Shater, Abu Ismail, Suleiman out? Thank God.

It looks like the political drama will soon end, according to this Reuters scoop:

(Reuters) - Ten candidates for the Egyptian presidency including Hosni Mubarak's spy chief, a Muslim Brotherhood leader and a Salafi preacher lost appeals against disqualification from the race, two sources on the committee overseeing the vote told Reuters.
"All appeals have been rejected because nothing new was offered in the appeal requests," a member of the judicial committee told Reuters on condition of anonymity. Another source confirmed that all the appeals had been rejected.
I'll wait for the official confirmation, because in this insane political environment you never know, but I am very reassurred that this is the outcome. (I'll leave the wondering about whether the commission came to this conclusion by itself, through SCAF pressure, or as part of an elaborate multi-party deal to others). As I wrote in the National a few days ago:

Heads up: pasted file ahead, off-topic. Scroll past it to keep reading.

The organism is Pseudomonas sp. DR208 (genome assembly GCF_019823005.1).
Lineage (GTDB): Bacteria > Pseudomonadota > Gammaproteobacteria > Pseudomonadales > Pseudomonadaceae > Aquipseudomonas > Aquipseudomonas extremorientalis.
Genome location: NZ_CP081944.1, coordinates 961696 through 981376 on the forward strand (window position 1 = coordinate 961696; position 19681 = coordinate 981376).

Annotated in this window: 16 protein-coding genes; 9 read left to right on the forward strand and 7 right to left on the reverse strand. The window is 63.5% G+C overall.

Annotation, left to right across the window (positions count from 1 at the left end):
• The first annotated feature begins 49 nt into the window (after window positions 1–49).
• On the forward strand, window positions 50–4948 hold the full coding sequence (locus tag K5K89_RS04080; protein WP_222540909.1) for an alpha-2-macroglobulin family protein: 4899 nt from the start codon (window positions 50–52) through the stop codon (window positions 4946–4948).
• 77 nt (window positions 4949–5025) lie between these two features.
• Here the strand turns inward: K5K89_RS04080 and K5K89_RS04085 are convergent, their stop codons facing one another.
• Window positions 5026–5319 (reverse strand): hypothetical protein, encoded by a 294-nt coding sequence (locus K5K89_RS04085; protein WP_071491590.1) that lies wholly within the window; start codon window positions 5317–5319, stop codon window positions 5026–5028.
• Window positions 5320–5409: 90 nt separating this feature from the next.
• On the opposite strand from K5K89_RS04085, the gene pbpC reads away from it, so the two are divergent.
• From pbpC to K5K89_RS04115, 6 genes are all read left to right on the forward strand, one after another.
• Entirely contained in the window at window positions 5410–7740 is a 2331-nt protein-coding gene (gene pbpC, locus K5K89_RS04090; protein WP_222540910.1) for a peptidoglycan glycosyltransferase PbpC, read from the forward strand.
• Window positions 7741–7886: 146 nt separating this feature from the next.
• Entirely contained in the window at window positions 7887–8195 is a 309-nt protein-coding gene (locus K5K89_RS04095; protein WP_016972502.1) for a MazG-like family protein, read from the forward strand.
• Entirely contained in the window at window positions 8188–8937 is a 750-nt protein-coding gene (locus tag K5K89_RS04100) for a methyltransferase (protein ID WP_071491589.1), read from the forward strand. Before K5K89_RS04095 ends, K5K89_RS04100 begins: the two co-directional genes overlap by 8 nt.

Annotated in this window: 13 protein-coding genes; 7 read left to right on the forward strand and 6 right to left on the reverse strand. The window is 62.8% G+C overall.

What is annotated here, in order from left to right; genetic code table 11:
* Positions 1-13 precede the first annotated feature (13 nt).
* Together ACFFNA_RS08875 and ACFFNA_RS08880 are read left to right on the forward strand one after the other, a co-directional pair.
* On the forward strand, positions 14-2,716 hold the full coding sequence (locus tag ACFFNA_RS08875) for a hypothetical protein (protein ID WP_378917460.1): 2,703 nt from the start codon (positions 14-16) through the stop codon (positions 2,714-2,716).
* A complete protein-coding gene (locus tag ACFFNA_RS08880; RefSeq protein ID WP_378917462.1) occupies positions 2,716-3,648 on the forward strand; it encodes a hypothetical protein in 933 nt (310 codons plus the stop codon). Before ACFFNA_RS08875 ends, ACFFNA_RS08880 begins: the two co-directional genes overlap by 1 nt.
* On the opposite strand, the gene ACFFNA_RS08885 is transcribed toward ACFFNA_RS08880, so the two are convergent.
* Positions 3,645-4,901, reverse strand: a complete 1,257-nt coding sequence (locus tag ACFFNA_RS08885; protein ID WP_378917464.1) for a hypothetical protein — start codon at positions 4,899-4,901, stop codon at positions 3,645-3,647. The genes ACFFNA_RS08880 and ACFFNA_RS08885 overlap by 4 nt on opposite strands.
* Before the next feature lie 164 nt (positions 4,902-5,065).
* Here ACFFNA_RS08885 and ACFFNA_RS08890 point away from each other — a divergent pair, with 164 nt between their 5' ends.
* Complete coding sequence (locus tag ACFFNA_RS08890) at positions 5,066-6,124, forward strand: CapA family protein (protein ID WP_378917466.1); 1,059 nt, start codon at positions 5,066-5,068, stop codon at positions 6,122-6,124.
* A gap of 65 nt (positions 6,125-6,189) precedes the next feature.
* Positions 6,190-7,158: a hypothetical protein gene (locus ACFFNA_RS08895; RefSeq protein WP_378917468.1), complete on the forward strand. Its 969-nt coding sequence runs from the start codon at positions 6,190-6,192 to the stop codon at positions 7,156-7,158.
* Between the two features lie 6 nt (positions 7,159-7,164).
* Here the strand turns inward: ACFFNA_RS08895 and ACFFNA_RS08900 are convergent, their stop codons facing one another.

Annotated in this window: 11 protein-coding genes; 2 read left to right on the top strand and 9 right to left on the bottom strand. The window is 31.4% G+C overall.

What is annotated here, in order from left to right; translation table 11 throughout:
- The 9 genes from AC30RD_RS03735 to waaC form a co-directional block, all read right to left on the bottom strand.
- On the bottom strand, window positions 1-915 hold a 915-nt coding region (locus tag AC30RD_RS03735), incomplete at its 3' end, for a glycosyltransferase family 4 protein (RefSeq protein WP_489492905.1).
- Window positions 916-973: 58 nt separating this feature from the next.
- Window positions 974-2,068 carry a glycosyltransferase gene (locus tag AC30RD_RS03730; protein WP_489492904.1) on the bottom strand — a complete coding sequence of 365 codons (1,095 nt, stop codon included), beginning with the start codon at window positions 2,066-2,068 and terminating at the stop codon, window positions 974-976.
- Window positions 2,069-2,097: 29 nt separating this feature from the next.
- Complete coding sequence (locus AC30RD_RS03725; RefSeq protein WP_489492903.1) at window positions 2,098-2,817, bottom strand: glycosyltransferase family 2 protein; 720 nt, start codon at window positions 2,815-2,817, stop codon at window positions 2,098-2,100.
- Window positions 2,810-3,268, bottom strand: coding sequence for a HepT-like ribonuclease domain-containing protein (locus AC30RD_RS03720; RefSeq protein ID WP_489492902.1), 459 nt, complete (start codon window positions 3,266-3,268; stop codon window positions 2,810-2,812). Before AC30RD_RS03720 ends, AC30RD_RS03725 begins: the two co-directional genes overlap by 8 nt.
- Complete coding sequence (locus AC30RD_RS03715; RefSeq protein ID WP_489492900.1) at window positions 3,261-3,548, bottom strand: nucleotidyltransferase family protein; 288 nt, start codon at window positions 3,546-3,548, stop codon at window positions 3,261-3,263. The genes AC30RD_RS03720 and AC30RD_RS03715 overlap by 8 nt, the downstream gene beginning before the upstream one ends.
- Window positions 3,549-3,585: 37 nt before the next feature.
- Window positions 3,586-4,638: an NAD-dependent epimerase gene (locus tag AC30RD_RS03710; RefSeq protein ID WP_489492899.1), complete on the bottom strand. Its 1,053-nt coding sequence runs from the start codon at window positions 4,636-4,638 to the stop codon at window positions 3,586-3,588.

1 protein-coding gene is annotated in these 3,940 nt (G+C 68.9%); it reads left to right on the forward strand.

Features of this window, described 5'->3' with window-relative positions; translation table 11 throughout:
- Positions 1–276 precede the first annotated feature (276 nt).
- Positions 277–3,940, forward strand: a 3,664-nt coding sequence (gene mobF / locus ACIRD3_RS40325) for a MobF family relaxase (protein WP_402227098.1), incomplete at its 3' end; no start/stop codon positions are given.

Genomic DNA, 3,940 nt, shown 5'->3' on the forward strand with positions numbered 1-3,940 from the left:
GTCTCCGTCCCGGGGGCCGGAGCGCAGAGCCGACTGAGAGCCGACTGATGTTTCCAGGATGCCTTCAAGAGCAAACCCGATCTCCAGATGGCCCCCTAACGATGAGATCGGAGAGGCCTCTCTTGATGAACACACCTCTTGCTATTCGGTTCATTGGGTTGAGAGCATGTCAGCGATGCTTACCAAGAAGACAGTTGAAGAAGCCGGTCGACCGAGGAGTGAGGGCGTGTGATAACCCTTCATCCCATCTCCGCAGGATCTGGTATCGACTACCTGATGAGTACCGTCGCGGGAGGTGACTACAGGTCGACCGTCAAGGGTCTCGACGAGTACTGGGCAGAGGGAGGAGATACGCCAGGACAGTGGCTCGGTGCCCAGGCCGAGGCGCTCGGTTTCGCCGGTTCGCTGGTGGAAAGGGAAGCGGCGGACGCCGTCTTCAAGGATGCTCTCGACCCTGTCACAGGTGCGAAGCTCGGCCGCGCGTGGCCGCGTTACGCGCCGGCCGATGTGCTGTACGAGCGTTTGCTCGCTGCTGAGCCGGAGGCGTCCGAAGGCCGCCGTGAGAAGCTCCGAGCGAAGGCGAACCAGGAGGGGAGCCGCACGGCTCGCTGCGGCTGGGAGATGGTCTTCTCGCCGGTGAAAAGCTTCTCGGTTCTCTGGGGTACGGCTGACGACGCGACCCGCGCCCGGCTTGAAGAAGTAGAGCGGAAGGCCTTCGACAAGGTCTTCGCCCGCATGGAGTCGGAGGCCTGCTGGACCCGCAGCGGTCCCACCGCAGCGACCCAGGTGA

The destabilising prospect of these three candidates, who are thought by many to have the best chance of winning the election, is why the presidential electoral commission's recent decision to exclude them on eligibility grounds (because Mr Suleiman has insufficient qualifying endorsements, Mr Al Shater is a former convict, and Mr Abu Ismail's American mother) may turn out to be a blessing, no matter how unfair.
The fact is that among ordinary Egyptians and the country's fragmented elite, the victory of any one of them would be difficult to stomach. There are those who reject the Brothers' societal project just as there are those who could not stomach the restoration that a Suleiman victory would symbolise, while the populist antics of Mr Abu Ismail are the stuff of nightmares for both those camps.
My initial reaction is that this leaves Moussa and Aboul Fotouh in the best positions. And that's something that, either way, most Egyptians can probably live with.

Issandr El Amrani

Issandr El Amrani is a Cairo-based writer and consultant. His reporting and commentary on the Middle East and North Africa has appeared in The Economist, London Review of Books, Financial Times, The National, The Guardian, Time and other publications. He also publishes one of the longest-running blog in the region,